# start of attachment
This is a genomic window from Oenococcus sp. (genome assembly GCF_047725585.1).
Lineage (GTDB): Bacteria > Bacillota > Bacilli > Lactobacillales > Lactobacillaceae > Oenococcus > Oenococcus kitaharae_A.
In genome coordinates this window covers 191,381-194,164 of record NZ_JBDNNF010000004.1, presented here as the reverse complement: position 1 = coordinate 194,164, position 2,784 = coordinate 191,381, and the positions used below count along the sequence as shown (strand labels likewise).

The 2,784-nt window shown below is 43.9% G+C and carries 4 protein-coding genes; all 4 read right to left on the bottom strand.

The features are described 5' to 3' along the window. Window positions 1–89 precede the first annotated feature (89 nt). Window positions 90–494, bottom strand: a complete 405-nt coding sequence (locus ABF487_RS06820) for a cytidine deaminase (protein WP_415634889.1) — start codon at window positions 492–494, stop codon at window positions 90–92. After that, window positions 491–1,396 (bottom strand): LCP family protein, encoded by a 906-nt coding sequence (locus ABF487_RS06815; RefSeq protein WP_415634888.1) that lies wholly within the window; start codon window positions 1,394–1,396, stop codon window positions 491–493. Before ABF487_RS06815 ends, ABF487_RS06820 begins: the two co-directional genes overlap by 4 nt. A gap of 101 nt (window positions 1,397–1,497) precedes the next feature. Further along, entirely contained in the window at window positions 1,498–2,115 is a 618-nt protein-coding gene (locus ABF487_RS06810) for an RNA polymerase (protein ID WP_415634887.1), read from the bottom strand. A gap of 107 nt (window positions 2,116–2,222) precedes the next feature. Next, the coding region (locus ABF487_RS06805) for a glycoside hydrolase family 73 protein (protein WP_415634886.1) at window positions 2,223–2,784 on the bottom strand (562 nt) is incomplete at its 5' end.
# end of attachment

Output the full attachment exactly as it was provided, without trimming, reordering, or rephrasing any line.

This is a genomic window from Oenococcus sp. (genome assembly GCF_047725585.1).
Lineage (GTDB): Bacteria > Bacillota > Bacilli > Lactobacillales > Lactobacillaceae > Oenococcus > Oenococcus kitaharae_A.
In genome coordinates this window covers 191,381-194,164 of record NZ_JBDNNF010000004.1, presented here as the reverse complement: position 1 = coordinate 194,164, position 2,784 = coordinate 191,381, and the positions used below count along the sequence as shown (strand labels likewise).

The 2,784-nt window shown below is 43.9% G+C and carries 4 protein-coding genes; all 4 read right to left on the bottom strand.

The features are described 5' to 3' along the window. Window positions 1–89 precede the first annotated feature (89 nt). Window positions 90–494, bottom strand: a complete 405-nt coding sequence (locus ABF487_RS06820) for a cytidine deaminase (protein WP_415634889.1) — start codon at window positions 492–494, stop codon at window positions 90–92. After that, window positions 491–1,396 (bottom strand): LCP family protein, encoded by a 906-nt coding sequence (locus ABF487_RS06815; RefSeq protein WP_415634888.1) that lies wholly within the window; start codon window positions 1,394–1,396, stop codon window positions 491–493. Before ABF487_RS06815 ends, ABF487_RS06820 begins: the two co-directional genes overlap by 4 nt. A gap of 101 nt (window positions 1,397–1,497) precedes the next feature. Further along, entirely contained in the window at window positions 1,498–2,115 is a 618-nt protein-coding gene (locus ABF487_RS06810) for an RNA polymerase (protein ID WP_415634887.1), read from the bottom strand. A gap of 107 nt (window positions 2,116–2,222) precedes the next feature. Next, the coding region (locus ABF487_RS06805) for a glycoside hydrolase family 73 protein (protein WP_415634886.1) at window positions 2,223–2,784 on the bottom strand (562 nt) is incomplete at its 5' end.